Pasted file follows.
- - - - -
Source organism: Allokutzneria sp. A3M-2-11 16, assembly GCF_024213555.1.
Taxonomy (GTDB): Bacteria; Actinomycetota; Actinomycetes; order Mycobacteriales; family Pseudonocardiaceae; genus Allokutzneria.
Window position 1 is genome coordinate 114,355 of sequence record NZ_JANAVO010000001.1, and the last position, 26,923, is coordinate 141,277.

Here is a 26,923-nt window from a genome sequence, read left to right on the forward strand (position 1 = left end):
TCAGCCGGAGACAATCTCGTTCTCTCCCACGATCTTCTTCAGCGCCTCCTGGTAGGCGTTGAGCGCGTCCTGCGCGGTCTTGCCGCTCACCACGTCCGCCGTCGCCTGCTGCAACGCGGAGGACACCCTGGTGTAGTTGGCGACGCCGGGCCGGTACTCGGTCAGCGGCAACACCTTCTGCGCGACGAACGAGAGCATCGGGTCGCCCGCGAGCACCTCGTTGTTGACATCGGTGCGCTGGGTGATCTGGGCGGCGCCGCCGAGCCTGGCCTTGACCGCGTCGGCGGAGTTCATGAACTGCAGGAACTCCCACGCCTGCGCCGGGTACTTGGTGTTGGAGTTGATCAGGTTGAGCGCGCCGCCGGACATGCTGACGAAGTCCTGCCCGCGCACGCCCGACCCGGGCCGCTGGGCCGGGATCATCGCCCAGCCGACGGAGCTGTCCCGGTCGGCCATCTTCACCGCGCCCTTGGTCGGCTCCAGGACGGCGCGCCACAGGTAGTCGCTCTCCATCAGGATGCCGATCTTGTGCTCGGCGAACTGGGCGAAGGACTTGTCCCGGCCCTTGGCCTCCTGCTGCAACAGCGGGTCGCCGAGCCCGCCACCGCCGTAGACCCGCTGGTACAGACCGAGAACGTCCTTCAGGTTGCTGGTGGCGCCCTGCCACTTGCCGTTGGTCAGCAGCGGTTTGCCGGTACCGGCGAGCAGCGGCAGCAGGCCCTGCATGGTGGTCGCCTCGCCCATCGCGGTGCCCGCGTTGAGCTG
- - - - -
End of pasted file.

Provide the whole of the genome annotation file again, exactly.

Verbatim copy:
Source organism: Allokutzneria sp. A3M-2-11 16, assembly GCF_024213555.1.
Taxonomy (GTDB): Bacteria; Actinomycetota; Actinomycetes; order Mycobacteriales; family Pseudonocardiaceae; genus Allokutzneria.
Window position 1 is genome coordinate 114,355 of sequence record NZ_JANAVO010000001.1, and the last position, 26,923, is coordinate 141,277.

Here is a 26,923-nt window from a genome sequence, read left to right on the forward strand (position 1 = left end):
TCAGCCGGAGACAATCTCGTTCTCTCCCACGATCTTCTTCAGCGCCTCCTGGTAGGCGTTGAGCGCGTCCTGCGCGGTCTTGCCGCTCACCACGTCCGCCGTCGCCTGCTGCAACGCGGAGGACACCCTGGTGTAGTTGGCGACGCCGGGCCGGTACTCGGTCAGCGGCAACACCTTCTGCGCGACGAACGAGAGCATCGGGTCGCCCGCGAGCACCTCGTTGTTGACATCGGTGCGCTGGGTGATCTGGGCGGCGCCGCCGAGCCTGGCCTTGACCGCGTCGGCGGAGTTCATGAACTGCAGGAACTCCCACGCCTGCGCCGGGTACTTGGTGTTGGAGTTGATCAGGTTGAGCGCGCCGCCGGACATGCTGACGAAGTCCTGCCCGCGCACGCCCGACCCGGGCCGCTGGGCCGGGATCATCGCCCAGCCGACGGAGCTGTCCCGGTCGGCCATCTTCACCGCGCCCTTGGTCGGCTCCAGGACGGCGCGCCACAGGTAGTCGCTCTCCATCAGGATGCCGATCTTGTGCTCGGCGAACTGGGCGAAGGACTTGTCCCGGCCCTTGGCCTCCTGCTGCAACAGCGGGTCGCCGAGCCCGCCACCGCCGTAGACCCGCTGGTACAGACCGAGAACGTCCTTCAGGTTGCTGGTGGCGCCCTGCCACTTGCCGTTGGTCAGCAGCGGTTTGCCGGTACCGGCGAGCAGCGGCAGCAGGCCCTGCATGGTGGTCGCCTCGCCCATCGCGGTGCCCGCGTTGAGCTG